When a femme friend and I read The Well of Loneliness together, we were struck by how much Stephen loves her physical body when she’s young: “She discovered her body for a thing to be cherished, a thing of real value since its strength could rejoice her; and young though she was she cared for her body with great diligence, bathing it night and morning in dull tepid water – cold baths were forbidden, and hot baths, she had heard, sometimes weakened the muscles.” She doesn’t begin that long descent into self-loathing until she encounters the “civilized” view that the body is gross, sex is gross, and anything other than het sex and presentation is beyond gross. And we queer femmes, although perhaps less gender non-conforming than Stephen and her modern counterparts, are also betrayed and damaged by this entrenched yet deeply unnatural cultural hatred of the body. For girls, especially, this hatred works on us practically from infancy. We’re told we’re too fat, too skinny, too tall, too short, that our bodies exude odors or grow hairs that are unacceptable. Most obscene of all, we’re taught that all these things are our fault, that they are entirely under our control, and if we don’t manage them, we are entirely to blame for being “fat”, “gross”, “smelly”, whatever it is. There’s a spray, a pill, a regimen, a procedure and a course of action for that, and if those things impact the amount of joy and spontaneity and growth of spirit in your life, then that’s too bad. At least you’ll know you’ve done your best to corral your body so that it doesn’t offend other people. As if striving to conform to the soul-crushing status quo is a good reason to expend precious life energy!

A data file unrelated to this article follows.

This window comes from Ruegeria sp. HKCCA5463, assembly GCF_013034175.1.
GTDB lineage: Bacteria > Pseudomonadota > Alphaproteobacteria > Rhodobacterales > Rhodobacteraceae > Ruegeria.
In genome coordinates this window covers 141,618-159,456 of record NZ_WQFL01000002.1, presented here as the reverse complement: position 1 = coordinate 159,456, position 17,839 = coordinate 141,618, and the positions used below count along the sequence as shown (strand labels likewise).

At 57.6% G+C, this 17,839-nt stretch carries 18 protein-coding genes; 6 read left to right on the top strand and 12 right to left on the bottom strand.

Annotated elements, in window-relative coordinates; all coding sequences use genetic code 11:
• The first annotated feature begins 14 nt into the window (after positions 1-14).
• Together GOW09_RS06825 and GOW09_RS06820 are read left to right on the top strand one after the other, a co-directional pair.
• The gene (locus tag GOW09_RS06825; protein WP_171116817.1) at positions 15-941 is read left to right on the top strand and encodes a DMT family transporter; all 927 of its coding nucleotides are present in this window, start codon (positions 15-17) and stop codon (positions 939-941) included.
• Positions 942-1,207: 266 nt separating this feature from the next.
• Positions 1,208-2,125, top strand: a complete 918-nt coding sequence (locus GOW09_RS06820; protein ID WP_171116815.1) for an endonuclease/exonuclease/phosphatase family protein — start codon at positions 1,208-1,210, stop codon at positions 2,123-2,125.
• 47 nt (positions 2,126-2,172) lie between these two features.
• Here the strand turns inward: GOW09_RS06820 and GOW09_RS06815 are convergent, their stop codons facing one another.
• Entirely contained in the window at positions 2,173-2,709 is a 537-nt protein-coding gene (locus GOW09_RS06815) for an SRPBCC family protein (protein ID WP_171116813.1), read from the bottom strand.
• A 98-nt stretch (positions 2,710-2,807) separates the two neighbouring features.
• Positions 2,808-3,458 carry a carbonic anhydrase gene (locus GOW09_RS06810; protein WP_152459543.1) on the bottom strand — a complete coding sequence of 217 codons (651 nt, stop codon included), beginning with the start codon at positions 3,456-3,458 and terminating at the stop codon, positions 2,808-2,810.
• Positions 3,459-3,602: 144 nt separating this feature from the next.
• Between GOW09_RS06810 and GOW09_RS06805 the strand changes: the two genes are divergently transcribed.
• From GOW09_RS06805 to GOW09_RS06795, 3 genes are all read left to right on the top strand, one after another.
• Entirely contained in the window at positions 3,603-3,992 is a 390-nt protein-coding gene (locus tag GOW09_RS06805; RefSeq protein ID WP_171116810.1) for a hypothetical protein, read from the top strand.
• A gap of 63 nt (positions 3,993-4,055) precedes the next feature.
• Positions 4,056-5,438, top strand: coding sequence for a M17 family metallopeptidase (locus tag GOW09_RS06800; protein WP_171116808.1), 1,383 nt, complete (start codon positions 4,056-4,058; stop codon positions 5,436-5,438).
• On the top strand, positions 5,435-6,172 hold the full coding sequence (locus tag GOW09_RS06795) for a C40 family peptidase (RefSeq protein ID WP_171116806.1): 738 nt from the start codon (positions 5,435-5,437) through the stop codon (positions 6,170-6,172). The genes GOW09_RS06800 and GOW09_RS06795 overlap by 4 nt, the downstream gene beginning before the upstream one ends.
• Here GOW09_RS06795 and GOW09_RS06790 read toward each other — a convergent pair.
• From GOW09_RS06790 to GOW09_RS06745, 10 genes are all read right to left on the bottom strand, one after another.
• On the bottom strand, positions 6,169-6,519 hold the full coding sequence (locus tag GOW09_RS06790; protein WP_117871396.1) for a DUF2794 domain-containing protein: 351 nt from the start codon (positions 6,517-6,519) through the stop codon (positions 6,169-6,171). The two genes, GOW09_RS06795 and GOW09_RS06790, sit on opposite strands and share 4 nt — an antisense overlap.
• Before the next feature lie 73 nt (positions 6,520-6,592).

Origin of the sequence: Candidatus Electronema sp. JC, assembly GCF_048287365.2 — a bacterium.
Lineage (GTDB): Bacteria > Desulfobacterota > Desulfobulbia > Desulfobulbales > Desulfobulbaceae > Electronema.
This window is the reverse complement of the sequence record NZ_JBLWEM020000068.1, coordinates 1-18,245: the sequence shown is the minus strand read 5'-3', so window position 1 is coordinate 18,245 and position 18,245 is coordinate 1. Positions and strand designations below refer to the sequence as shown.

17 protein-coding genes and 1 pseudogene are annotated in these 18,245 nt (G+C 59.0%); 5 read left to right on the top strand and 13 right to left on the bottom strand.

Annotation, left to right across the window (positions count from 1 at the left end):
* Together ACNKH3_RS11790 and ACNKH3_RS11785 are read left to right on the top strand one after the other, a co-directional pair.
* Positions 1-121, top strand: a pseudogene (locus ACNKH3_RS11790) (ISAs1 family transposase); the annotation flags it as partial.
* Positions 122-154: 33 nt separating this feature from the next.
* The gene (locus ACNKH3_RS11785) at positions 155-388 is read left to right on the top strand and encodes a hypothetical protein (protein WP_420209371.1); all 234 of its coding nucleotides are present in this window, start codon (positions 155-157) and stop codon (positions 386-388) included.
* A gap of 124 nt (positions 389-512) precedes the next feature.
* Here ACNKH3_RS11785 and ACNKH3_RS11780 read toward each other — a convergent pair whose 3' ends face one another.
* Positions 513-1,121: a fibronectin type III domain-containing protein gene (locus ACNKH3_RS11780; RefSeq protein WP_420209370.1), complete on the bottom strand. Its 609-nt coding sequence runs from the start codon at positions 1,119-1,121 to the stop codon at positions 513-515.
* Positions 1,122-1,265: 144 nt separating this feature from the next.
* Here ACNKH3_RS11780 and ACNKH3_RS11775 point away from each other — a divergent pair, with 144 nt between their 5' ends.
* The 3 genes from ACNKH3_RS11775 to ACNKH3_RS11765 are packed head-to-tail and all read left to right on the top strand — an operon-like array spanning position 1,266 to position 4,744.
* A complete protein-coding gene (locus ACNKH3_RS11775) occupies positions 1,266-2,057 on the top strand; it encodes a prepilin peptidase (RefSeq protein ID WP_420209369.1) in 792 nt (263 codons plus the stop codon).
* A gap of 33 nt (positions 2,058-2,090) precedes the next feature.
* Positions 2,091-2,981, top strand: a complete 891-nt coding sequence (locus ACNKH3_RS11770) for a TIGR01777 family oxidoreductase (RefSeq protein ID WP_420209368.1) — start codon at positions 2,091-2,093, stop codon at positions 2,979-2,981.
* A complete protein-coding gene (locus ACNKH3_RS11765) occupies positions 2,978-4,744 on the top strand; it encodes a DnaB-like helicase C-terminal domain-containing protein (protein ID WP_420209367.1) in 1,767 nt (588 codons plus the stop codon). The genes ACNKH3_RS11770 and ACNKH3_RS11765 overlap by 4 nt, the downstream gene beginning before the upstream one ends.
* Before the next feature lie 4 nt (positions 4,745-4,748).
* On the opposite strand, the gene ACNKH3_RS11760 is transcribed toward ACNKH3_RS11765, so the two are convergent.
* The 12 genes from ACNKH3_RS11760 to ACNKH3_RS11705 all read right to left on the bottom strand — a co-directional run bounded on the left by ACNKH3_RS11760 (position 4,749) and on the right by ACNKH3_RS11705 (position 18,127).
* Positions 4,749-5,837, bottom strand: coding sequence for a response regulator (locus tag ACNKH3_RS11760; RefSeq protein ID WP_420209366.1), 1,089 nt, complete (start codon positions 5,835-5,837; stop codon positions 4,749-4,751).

At the National Day of Mourning this year, we were told that not only do we need to decolonize our minds, we then need to indigenize them. What would this look like if we did this for our bodies, as well? If we really acted as if Every Body is a Good Body? How freeing for our spirits and minds if our bodies were treated kindly; if we took friendly interest in each other’s differences, if we allowed each body whatever it needed in order to feel comfortable and at ease, rather than forcing a one-size-fits-all straight jacket on everybody! If it was just taken as a fact of life that all bodies are unique, all bodies have their own specific ways of moving through the world, their fascinating needs and multi-faceted desires? Because guess what, that is a fact of life! And that we’re not separate from other bodies, of animals, plants, the earth: we’re all part of the same great patterns of life and death, and it’s all normal.

What do we celebrate about our queer femme bodies, what do we adore? How do we love our queer femme bodies, love with our queer femme bodies? Some of us may start by experiencing such relief that we do not need to package ourselves for the gaze of straight men. We please ourselves, clothe our queer femme bodies with the outfits and pizazz that bring our queer femme hearts pleasure. Through pain and ecstasy, we are never separate from our queer femme bodies, and the Western schools of thought encouraging us to view her as a machine or as irrelevant (“it’s the mind that counts!”) or as a foul burden we must drag around do us no favors. What if we didn’t have to spend so much time re-learning the love of our bodies? Because nobody is born hating themselves in that particular way. That is learned behavior and is imposed on all of us.

Whatever their shape, ability, age, state of health, location and size, our queer femme bodies are to be adorned, honored, loved and held up as the sacred manifestations of the life force that they truly are. Come, now, femme sisters, with your good, queer bodies, and join in with our brother Walt to sing of yourselves!

I dote on myself, there is that lot of me and all so luscious,

Each moment and whatever happens thrills me with joy,

I cannot tell how my ankles bend, nor whence the cause of my faintest wish,

Nor the cause of the friendship I emit, nor the cause of

     friendship I take again. (Walt Whitman, “Song of Myself”)

 Every Monday, I offer a Meditation for Queer Femmes, in the spirit of my maternal grandmother, Mimi, who was fabulous, and from whom I inherited her Meditations for Women.